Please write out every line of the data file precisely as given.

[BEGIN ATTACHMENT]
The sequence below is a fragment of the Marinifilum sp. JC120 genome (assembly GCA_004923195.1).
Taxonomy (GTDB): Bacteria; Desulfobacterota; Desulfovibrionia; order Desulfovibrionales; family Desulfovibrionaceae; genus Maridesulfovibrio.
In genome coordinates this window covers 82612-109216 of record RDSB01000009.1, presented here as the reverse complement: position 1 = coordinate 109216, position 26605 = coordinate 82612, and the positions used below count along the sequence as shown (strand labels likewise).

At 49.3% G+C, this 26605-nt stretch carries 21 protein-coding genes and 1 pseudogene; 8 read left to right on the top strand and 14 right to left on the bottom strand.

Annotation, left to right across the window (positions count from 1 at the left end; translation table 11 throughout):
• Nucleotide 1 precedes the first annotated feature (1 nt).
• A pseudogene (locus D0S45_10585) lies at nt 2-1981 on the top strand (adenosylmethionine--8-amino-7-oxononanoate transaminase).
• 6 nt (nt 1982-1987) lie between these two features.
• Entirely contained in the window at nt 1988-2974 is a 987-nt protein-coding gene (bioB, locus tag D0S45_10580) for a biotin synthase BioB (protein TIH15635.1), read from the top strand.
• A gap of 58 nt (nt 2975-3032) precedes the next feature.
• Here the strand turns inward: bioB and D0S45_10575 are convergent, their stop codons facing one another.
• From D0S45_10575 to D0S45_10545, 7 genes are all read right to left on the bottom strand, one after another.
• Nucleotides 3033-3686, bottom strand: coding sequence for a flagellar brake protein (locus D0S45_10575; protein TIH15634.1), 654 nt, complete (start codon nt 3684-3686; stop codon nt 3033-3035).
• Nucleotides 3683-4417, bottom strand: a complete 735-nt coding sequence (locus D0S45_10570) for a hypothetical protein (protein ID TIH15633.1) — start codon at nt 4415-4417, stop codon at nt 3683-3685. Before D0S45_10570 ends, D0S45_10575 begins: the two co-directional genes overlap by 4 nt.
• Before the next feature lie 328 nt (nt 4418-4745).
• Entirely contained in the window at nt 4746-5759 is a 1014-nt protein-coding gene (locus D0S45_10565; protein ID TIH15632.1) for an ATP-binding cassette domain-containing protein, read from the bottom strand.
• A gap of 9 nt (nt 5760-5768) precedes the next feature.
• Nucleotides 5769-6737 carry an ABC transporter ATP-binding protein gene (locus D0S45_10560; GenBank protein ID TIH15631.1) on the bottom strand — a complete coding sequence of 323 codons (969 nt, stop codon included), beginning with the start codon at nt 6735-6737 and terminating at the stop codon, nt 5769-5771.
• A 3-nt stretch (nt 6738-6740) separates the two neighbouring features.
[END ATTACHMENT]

The sequence below is a fragment of the Marinifilum sp. JC120 genome (assembly GCA_004923195.1).
Taxonomy (GTDB): Bacteria; Desulfobacterota; Desulfovibrionia; order Desulfovibrionales; family Desulfovibrionaceae; genus Maridesulfovibrio.
In genome coordinates this window covers 82612-109216 of record RDSB01000009.1, presented here as the reverse complement: position 1 = coordinate 109216, position 26605 = coordinate 82612, and the positions used below count along the sequence as shown (strand labels likewise).

At 49.3% G+C, this 26605-nt stretch carries 21 protein-coding genes and 1 pseudogene; 8 read left to right on the top strand and 14 right to left on the bottom strand.

Annotation, left to right across the window (positions count from 1 at the left end; translation table 11 throughout):
• Nucleotide 1 precedes the first annotated feature (1 nt).
• A pseudogene (locus D0S45_10585) lies at nt 2-1981 on the top strand (adenosylmethionine--8-amino-7-oxononanoate transaminase).
• 6 nt (nt 1982-1987) lie between these two features.
• Entirely contained in the window at nt 1988-2974 is a 987-nt protein-coding gene (bioB, locus tag D0S45_10580) for a biotin synthase BioB (protein TIH15635.1), read from the top strand.
• A gap of 58 nt (nt 2975-3032) precedes the next feature.
• Here the strand turns inward: bioB and D0S45_10575 are convergent, their stop codons facing one another.
• From D0S45_10575 to D0S45_10545, 7 genes are all read right to left on the bottom strand, one after another.
• Nucleotides 3033-3686, bottom strand: coding sequence for a flagellar brake protein (locus D0S45_10575; protein TIH15634.1), 654 nt, complete (start codon nt 3684-3686; stop codon nt 3033-3035).
• Nucleotides 3683-4417, bottom strand: a complete 735-nt coding sequence (locus D0S45_10570) for a hypothetical protein (protein ID TIH15633.1) — start codon at nt 4415-4417, stop codon at nt 3683-3685. Before D0S45_10570 ends, D0S45_10575 begins: the two co-directional genes overlap by 4 nt.
• Before the next feature lie 328 nt (nt 4418-4745).
• Entirely contained in the window at nt 4746-5759 is a 1014-nt protein-coding gene (locus D0S45_10565; protein ID TIH15632.1) for an ATP-binding cassette domain-containing protein, read from the bottom strand.
• A gap of 9 nt (nt 5760-5768) precedes the next feature.
• Nucleotides 5769-6737 carry an ABC transporter ATP-binding protein gene (locus D0S45_10560; GenBank protein ID TIH15631.1) on the bottom strand — a complete coding sequence of 323 codons (969 nt, stop codon included), beginning with the start codon at nt 6735-6737 and terminating at the stop codon, nt 5769-5771.
• A 3-nt stretch (nt 6738-6740) separates the two neighbouring features.